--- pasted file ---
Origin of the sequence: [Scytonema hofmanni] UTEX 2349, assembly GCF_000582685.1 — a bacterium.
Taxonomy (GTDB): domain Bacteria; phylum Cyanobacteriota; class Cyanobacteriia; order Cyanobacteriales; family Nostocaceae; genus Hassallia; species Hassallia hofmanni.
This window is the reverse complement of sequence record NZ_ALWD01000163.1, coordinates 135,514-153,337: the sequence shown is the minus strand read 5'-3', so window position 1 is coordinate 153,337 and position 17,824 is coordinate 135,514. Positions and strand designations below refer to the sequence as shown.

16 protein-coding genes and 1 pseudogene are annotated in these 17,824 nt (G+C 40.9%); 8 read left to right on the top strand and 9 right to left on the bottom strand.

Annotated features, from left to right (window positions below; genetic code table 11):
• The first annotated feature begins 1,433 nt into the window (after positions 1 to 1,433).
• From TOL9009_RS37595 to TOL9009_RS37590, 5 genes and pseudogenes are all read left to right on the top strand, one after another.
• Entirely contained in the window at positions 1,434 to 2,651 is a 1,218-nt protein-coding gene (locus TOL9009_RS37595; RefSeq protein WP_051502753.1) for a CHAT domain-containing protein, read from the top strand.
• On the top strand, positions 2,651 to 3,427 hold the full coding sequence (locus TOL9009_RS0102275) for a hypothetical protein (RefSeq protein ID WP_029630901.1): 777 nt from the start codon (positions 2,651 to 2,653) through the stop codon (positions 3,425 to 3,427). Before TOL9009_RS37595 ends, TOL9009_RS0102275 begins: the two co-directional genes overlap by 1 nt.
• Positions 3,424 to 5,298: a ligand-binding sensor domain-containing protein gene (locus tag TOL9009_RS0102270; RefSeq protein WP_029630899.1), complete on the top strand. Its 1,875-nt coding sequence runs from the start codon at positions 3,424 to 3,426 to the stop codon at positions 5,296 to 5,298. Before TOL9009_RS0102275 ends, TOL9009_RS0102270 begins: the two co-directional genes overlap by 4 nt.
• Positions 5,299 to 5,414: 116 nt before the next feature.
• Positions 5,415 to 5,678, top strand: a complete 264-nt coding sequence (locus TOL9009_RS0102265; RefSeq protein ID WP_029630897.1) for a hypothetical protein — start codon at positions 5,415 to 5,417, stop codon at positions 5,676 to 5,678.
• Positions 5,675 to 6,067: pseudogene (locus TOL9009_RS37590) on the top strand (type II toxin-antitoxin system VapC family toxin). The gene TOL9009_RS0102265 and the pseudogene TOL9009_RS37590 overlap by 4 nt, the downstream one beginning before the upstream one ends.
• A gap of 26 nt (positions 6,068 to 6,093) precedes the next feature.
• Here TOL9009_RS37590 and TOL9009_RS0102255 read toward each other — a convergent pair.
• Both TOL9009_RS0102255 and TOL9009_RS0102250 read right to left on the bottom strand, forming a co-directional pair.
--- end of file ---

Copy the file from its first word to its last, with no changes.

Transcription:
Origin of the sequence: [Scytonema hofmanni] UTEX 2349, assembly GCF_000582685.1 — a bacterium.
Taxonomy (GTDB): domain Bacteria; phylum Cyanobacteriota; class Cyanobacteriia; order Cyanobacteriales; family Nostocaceae; genus Hassallia; species Hassallia hofmanni.
This window is the reverse complement of sequence record NZ_ALWD01000163.1, coordinates 135,514-153,337: the sequence shown is the minus strand read 5'-3', so window position 1 is coordinate 153,337 and position 17,824 is coordinate 135,514. Positions and strand designations below refer to the sequence as shown.

16 protein-coding genes and 1 pseudogene are annotated in these 17,824 nt (G+C 40.9%); 8 read left to right on the top strand and 9 right to left on the bottom strand.

Annotated features, from left to right (window positions below; genetic code table 11):
• The first annotated feature begins 1,433 nt into the window (after positions 1 to 1,433).
• From TOL9009_RS37595 to TOL9009_RS37590, 5 genes and pseudogenes are all read left to right on the top strand, one after another.
• Entirely contained in the window at positions 1,434 to 2,651 is a 1,218-nt protein-coding gene (locus TOL9009_RS37595; RefSeq protein WP_051502753.1) for a CHAT domain-containing protein, read from the top strand.
• On the top strand, positions 2,651 to 3,427 hold the full coding sequence (locus TOL9009_RS0102275) for a hypothetical protein (RefSeq protein ID WP_029630901.1): 777 nt from the start codon (positions 2,651 to 2,653) through the stop codon (positions 3,425 to 3,427). Before TOL9009_RS37595 ends, TOL9009_RS0102275 begins: the two co-directional genes overlap by 1 nt.
• Positions 3,424 to 5,298: a ligand-binding sensor domain-containing protein gene (locus tag TOL9009_RS0102270; RefSeq protein WP_029630899.1), complete on the top strand. Its 1,875-nt coding sequence runs from the start codon at positions 3,424 to 3,426 to the stop codon at positions 5,296 to 5,298. Before TOL9009_RS0102275 ends, TOL9009_RS0102270 begins: the two co-directional genes overlap by 4 nt.
• Positions 5,299 to 5,414: 116 nt before the next feature.
• Positions 5,415 to 5,678, top strand: a complete 264-nt coding sequence (locus TOL9009_RS0102265; RefSeq protein ID WP_029630897.1) for a hypothetical protein — start codon at positions 5,415 to 5,417, stop codon at positions 5,676 to 5,678.
• Positions 5,675 to 6,067: pseudogene (locus TOL9009_RS37590) on the top strand (type II toxin-antitoxin system VapC family toxin). The gene TOL9009_RS0102265 and the pseudogene TOL9009_RS37590 overlap by 4 nt, the downstream one beginning before the upstream one ends.
• A gap of 26 nt (positions 6,068 to 6,093) precedes the next feature.
• Here TOL9009_RS37590 and TOL9009_RS0102255 read toward each other — a convergent pair.
• Both TOL9009_RS0102255 and TOL9009_RS0102250 read right to left on the bottom strand, forming a co-directional pair.